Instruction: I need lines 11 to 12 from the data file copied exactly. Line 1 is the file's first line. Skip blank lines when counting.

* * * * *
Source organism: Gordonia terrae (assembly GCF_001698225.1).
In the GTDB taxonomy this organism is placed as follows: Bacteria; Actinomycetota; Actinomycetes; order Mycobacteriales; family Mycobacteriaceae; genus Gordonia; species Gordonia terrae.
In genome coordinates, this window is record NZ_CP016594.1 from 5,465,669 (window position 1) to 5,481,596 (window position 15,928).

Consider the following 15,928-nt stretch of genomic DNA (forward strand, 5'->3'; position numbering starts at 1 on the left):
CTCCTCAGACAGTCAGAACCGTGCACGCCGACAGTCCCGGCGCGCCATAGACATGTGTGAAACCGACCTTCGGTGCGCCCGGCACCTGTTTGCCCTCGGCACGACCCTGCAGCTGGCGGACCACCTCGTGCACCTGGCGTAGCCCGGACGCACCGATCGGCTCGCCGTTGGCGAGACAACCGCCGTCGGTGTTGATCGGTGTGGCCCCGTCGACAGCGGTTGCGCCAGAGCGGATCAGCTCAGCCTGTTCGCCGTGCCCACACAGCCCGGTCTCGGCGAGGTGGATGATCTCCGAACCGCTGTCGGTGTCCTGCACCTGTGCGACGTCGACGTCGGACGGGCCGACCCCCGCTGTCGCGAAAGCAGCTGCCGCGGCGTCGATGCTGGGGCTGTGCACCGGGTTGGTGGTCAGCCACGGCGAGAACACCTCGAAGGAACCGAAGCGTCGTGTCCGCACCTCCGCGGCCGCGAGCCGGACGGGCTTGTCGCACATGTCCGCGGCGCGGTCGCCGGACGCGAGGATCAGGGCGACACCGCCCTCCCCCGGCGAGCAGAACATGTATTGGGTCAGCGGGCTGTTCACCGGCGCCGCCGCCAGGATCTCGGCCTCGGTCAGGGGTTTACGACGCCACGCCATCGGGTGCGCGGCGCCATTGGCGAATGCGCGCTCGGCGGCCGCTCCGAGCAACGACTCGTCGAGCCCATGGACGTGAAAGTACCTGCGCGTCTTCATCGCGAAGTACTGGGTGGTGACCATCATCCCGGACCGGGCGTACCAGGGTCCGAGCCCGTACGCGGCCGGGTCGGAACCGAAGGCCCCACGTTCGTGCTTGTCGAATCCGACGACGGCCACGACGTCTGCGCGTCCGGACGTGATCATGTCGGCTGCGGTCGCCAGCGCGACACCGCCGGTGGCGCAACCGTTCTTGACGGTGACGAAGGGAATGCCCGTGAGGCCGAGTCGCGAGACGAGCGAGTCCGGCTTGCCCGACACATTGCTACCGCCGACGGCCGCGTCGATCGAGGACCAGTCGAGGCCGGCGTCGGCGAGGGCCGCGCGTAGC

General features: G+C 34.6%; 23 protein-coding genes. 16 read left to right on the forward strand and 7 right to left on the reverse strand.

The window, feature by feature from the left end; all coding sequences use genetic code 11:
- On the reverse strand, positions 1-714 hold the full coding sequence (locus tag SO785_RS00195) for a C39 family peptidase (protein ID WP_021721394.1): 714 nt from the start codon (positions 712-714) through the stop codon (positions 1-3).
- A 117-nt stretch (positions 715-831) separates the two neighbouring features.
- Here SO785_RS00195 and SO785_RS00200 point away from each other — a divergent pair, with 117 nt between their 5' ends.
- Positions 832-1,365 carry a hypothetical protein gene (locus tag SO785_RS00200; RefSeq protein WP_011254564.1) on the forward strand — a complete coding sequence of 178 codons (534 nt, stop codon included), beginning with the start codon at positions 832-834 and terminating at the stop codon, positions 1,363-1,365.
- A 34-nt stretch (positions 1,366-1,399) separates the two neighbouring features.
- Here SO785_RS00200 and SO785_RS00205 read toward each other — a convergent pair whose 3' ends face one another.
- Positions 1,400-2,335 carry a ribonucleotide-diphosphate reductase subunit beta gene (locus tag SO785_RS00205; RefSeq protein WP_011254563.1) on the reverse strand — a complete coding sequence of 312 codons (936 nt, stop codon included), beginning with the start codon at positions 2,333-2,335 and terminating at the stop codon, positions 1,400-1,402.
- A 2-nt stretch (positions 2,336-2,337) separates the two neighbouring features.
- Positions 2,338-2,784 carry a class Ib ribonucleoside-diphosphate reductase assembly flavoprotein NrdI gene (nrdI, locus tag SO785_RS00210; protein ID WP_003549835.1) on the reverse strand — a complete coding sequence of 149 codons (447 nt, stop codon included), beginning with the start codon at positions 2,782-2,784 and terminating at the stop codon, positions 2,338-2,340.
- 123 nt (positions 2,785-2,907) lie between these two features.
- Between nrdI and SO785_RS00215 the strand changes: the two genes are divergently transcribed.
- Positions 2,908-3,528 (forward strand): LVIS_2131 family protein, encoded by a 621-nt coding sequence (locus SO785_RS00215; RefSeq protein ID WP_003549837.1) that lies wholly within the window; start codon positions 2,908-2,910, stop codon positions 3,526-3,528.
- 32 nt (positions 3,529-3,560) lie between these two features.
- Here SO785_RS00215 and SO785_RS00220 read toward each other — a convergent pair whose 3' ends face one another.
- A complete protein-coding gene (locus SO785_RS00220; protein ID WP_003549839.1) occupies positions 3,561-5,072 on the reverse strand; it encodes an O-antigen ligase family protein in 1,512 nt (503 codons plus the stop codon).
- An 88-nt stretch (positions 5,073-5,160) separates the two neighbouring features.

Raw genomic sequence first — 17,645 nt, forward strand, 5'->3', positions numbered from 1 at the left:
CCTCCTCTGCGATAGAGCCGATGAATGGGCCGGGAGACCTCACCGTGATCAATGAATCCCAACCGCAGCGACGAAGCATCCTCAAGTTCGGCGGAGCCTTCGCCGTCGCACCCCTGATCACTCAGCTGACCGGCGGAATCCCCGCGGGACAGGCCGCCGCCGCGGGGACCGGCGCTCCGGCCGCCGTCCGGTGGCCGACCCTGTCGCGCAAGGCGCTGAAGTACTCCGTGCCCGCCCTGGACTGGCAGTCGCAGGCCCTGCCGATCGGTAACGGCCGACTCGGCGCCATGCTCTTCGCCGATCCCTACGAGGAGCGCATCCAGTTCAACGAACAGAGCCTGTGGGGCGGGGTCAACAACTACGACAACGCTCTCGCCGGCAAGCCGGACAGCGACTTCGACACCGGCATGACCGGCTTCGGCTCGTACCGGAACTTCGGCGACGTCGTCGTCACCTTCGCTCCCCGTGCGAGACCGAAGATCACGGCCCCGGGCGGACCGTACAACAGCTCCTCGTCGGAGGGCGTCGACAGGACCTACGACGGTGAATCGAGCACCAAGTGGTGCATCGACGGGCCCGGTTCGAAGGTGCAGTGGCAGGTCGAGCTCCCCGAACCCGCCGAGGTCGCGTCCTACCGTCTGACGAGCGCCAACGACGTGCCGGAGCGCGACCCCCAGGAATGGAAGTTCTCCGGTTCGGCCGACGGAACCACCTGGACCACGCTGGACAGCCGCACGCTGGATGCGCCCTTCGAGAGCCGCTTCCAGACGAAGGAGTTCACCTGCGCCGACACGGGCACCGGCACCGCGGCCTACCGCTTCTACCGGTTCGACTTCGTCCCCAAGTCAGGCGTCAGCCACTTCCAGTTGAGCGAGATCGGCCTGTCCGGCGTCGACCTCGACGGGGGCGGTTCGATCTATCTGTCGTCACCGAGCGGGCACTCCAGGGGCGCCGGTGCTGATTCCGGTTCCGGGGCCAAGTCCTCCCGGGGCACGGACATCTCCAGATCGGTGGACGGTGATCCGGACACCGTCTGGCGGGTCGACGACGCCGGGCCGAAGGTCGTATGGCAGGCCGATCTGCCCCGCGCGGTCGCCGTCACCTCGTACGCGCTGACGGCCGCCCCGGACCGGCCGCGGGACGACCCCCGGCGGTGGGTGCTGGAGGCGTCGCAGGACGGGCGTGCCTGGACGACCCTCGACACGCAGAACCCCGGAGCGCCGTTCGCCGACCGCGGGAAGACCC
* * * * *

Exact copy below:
- Positions 832-1,365 carry a hypothetical protein gene (locus tag SO785_RS00200; RefSeq protein WP_011254564.1) on the forward strand — a complete coding sequence of 178 codons (534 nt, stop codon included), beginning with the start codon at positions 832-834 and terminating at the stop codon, positions 1,363-1,365.
- A 34-nt stretch (positions 1,366-1,399) separates the two neighbouring features.